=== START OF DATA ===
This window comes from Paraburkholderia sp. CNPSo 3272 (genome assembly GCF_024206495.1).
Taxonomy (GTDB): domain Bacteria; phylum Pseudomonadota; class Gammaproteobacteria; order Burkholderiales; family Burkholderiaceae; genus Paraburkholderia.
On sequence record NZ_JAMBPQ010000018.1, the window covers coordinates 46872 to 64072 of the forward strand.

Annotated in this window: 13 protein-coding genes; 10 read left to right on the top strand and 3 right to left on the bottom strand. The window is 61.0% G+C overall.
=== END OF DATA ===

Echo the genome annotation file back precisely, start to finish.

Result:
This window comes from Paraburkholderia sp. CNPSo 3272 (genome assembly GCF_024206495.1).
Taxonomy (GTDB): domain Bacteria; phylum Pseudomonadota; class Gammaproteobacteria; order Burkholderiales; family Burkholderiaceae; genus Paraburkholderia.
On sequence record NZ_JAMBPQ010000018.1, the window covers coordinates 46872 to 64072 of the forward strand.

Annotated in this window: 13 protein-coding genes; 10 read left to right on the top strand and 3 right to left on the bottom strand. The window is 61.0% G+C overall.